Trees talk on the Grand Concourse

One hundred trees along the Grand Concourse are part of the Tree Museum, a summer-long public art project to celebrate the street's 100th anniversary. Bronx student James Kane of All Hallows High School narrates for this amur corktree in Joyce Kilmer Park.
By Jeanmarie Evelly
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The Grand Concourse, the iconic boulevard that stretches along four miles of the Bronx, has 100 years of stories to tell. This summer and fall, Bronx residents are lending their voices to share those stories—through the trees that line the street’s parks and sidewalks.

The Tree Museum is the creation of Irish artist Katie Holten, who was commissioned to create a work of public art to celebrate this year’s 100th anniversary of the Grand Concourse.

From 138th street to Mosholu Parkway, 100 trees tell their stories. Green discs on the sidewalk bearing the Tree Museum logo identify the trees and offer a phone number that visitors can call, either from home or from their mobile phones, to hear a short audio clip about the Bronx narrated by people who live and work in the community.

“It’s kind of like an Easter egg hunt,” Holten said of the markers scattered along the Concourse.

Call tree number 6, a honey locust in front of the post office at 588 Grand Concourse, and you’ll hear community activist Majora Carter talk about growing up in the Bronx. Harry Bubbins, director of the local environmental group Friends of Brook Park, narrates for tree number 13, an American elm at the entrance to Franz Siegel Park.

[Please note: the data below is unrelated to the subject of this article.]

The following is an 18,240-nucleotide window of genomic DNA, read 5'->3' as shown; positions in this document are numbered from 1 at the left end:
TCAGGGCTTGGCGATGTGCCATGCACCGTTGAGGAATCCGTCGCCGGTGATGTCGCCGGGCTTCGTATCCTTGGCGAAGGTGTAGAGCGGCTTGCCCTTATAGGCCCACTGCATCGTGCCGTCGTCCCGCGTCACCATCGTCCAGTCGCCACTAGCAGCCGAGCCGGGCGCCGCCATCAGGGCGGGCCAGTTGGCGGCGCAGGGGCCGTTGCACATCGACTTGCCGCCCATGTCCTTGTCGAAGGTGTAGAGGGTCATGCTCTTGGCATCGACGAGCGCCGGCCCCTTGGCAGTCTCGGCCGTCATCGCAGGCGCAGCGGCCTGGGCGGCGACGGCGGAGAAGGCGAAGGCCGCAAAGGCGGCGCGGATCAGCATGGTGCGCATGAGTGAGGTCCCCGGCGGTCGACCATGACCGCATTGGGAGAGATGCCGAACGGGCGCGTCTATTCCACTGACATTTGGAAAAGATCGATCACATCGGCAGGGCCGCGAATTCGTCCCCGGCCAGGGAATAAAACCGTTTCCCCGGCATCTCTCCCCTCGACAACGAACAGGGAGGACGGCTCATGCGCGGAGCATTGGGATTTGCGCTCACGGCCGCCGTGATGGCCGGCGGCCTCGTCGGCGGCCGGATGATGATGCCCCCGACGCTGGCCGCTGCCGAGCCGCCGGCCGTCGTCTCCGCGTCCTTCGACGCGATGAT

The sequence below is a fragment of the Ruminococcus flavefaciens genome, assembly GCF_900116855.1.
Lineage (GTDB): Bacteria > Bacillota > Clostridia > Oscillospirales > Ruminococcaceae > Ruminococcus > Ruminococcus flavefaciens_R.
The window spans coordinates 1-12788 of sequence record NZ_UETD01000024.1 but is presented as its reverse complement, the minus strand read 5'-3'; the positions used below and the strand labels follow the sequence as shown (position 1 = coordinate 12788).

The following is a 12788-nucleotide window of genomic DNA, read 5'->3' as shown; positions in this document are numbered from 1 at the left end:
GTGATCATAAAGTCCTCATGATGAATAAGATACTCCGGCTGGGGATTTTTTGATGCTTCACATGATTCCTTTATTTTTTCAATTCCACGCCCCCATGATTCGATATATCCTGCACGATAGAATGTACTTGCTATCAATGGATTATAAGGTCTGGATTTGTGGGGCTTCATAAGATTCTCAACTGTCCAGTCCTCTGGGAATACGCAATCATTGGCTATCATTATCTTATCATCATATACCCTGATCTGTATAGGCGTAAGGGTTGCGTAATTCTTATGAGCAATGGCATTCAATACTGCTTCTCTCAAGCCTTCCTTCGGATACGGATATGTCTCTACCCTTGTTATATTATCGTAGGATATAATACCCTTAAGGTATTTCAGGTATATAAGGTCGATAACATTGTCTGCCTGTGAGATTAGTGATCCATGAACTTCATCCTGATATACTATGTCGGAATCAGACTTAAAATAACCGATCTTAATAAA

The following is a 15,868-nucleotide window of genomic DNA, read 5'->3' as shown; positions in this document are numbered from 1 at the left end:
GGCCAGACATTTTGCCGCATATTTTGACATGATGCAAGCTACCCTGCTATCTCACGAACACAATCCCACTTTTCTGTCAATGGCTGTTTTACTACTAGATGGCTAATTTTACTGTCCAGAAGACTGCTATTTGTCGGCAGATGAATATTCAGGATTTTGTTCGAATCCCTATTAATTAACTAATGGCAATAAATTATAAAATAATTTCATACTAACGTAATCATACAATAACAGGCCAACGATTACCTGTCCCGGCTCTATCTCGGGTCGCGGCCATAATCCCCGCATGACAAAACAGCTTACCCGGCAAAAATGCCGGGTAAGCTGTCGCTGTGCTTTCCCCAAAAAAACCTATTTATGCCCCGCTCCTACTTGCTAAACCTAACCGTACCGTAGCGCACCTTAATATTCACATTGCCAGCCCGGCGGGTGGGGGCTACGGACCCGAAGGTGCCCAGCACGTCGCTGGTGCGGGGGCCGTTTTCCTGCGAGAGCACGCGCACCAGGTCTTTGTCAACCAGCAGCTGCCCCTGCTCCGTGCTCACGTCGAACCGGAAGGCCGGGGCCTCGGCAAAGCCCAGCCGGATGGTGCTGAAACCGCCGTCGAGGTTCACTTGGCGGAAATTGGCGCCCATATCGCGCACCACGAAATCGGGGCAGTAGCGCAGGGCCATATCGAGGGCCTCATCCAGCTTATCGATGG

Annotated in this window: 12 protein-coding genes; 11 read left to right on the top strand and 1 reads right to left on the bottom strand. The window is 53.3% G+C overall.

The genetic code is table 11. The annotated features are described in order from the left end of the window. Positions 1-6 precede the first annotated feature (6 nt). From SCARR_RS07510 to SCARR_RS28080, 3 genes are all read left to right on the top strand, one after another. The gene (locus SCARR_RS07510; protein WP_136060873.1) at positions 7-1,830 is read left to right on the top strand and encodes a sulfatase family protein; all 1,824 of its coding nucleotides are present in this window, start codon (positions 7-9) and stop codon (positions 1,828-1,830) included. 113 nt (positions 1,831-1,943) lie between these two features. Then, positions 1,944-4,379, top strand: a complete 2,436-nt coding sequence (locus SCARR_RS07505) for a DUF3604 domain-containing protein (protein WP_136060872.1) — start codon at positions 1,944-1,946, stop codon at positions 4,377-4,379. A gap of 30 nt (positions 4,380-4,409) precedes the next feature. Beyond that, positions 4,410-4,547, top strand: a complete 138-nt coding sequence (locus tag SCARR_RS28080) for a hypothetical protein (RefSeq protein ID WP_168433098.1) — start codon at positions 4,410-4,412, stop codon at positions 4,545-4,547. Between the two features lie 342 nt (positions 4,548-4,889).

Call this tree outside the post office at 588 Grand Concourse to hear  Majora Carter, the founder of Sustainable South Bronx, talk about growing up in the South Bronx.
Call this tree outside the post office at 588 Grand Concourse to hear Majora Carter, the founder of Sustainable South Bronx, talk about growing up in the South Bronx.

Bronx Borough Historian Lloyd Ultan, who participated in the project, said he thinks using trees is an appropriate way to celebrate the street’s centennial.

“The Grand Concourse is noted for the fact that it’s tree-lined,” he said. “That’s one of the things that makes the Grand Concourse outstanding, so it made a great deal of sense.”

Ultan made recordings for seven different trees along the Concourse, offering historical facts and anecdotes about the street.

Opened to traffic in November of 1909, the Concourse was modeled after the Champs Elysees in Paris, and soon came to mark achievement in the borough, Ultan said.

“The Grand Concourse in the Bronx was the equivalent of 5th Avenue and Park Avenue in Manhattan,” he explained. “It was a symbol that you had made it.”

Holten said she knew very little about the area when she launched the project in 2007.

“I spent about two months researching and spending as much time as possible on the Concourse,” she said.  “I kind of fell in love with it.”

Organized by the Bronx Museum of the Arts, Wave Hill and the Department of Parks and Recreation, The Tree Museum debuted on June 21st and will run until Oct. 12th.

The audio guide is available by calling (718) 408-2501 and entering the extension for any tree, numbered 1 to 100. More information, including a map of the project, can be found at www.treemuseum.org.

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